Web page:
For as many superhero movies as have supposedly revolutionized the genre -- Batman Begins proved comic book movies could be dark and gritty! The Winter Soldier was a '70s conspiracy thriller (or whatever)! Deadpool was rated R! -- it's downright astounding that we’re able to recognize them as superhero movies anymore.
The same has already been said of Logan, which revolutionizes the superhero genre once again by becoming a sort of Western road trip, I guess. The year is 2029, mutants are all but extinct, and Logan (Hugh Jackman, proving he just might be as ageless as Wolverine) is working as an, err, Uber driver? That is, when he's not tending to Professor X, who is losing his telepathic marbles (allowing Sir Patrick Stewart plenty of scenery to chew).
Logan has contented himself to mutant-kind's mysterious downfall -- "Maybe we were God's mistake," he gruffs -- until he's tasked with protecting and transporting a young girl with conspicuously similar abilities (newcomer Dafne Keen) from the evil henchmen who are hunting her.
The X-Men movies are only ever tenuously connected, even one that's a direct sequel to the one that came before it. If there's anything in the X-verse that's been constant, it's Jackman. And for his final go-round, he's allowed to unleash like he hasn't before. (You get the sense that Jackman's been waiting for this one.) The first line of the movie -- growled by Logan, naturally -- is "f**k," immediately followed by him ramming his claws through one guy's head, into another's skull, before the complete disembowelment of a third. That's all before the credits are finished rolling.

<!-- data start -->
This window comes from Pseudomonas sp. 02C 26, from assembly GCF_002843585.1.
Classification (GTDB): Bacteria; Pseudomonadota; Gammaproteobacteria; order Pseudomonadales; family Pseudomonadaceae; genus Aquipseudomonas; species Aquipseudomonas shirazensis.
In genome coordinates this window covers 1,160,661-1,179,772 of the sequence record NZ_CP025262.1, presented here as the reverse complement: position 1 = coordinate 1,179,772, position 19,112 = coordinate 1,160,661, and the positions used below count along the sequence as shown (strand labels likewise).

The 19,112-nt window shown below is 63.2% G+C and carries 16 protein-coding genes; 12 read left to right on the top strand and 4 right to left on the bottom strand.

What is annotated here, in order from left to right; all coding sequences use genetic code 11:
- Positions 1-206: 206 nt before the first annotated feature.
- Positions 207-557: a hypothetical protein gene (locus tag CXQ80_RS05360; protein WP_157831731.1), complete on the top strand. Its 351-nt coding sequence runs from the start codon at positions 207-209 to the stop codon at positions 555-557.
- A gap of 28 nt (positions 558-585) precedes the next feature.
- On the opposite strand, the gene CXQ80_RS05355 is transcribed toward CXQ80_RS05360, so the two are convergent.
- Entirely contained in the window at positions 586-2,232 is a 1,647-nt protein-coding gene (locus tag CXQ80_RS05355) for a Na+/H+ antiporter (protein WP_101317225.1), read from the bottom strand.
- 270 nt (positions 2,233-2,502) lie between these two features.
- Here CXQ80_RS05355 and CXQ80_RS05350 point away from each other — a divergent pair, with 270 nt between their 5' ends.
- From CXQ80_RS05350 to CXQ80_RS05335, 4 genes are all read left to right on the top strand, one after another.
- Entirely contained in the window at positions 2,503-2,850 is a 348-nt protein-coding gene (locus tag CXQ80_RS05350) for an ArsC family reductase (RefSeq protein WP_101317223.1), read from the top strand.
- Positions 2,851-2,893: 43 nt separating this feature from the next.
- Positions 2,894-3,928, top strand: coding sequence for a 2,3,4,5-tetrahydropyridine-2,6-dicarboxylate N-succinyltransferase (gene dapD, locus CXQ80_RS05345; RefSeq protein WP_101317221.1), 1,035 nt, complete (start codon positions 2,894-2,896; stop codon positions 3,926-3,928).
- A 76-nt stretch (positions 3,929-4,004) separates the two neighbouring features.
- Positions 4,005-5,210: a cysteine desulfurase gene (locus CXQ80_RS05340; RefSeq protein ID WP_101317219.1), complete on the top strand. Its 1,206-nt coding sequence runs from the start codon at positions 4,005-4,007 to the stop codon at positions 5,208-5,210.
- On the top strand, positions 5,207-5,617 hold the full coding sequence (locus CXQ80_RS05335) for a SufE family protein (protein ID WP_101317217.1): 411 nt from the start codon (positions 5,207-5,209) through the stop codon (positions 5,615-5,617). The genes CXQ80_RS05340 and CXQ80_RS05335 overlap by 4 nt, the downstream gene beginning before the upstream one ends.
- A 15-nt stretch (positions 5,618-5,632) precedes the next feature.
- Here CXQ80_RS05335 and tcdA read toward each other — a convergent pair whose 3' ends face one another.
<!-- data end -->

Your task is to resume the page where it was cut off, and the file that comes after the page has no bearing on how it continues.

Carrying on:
Fox (who own the film rights to Marvel's mutants) has always taken a serious approach to the X-Men, but unlike DC, they are serious about making sure their heroes look cool -- and Wolverine has never looked cooler than this. Logan undoubtedly owes much of its hard-R-ness to Deadpool's success, granting free reign for gratuitous boobs and plenty of F-words. Jackman says "f**k" in every iteration of every phrase containing the word you could think up. There is more than one beheading.
Yet, the movie is essentially the exact opposite of Deadpool. As directed by James Mangold (3:10 to Yuma and 2013's The Wolverine), Logan is heavy, haunting and staggeringly bleak. It's not gratuitously "dark and gritty" -- it earns it grimness -- and there is still fun to be had: one slo-mo sequence that feels like a nauseatingly dizzy, bloodier spin on a Quicksilver scene. There's another fight scene that, avoiding spoilers, I can only say I honestly cannot believe hasn't happened before. Fans will lose their minds.
Ultimately, there is an upside to Jackman hanging up his adamantium claws -- and Logan certainly does have a sense of finality. The 48-year-old actor has defined and been defined by this character, devoting essentially the last two decades of his life to playing Wolverine, but lest anyone forget, Jackman is an incredibly talented and versatile actor. Now, we'll get the chance to see him flex other muscles in roles outside the superhero genre. (Unless the money's right. Or Ryan Reynolds is convincing enough.)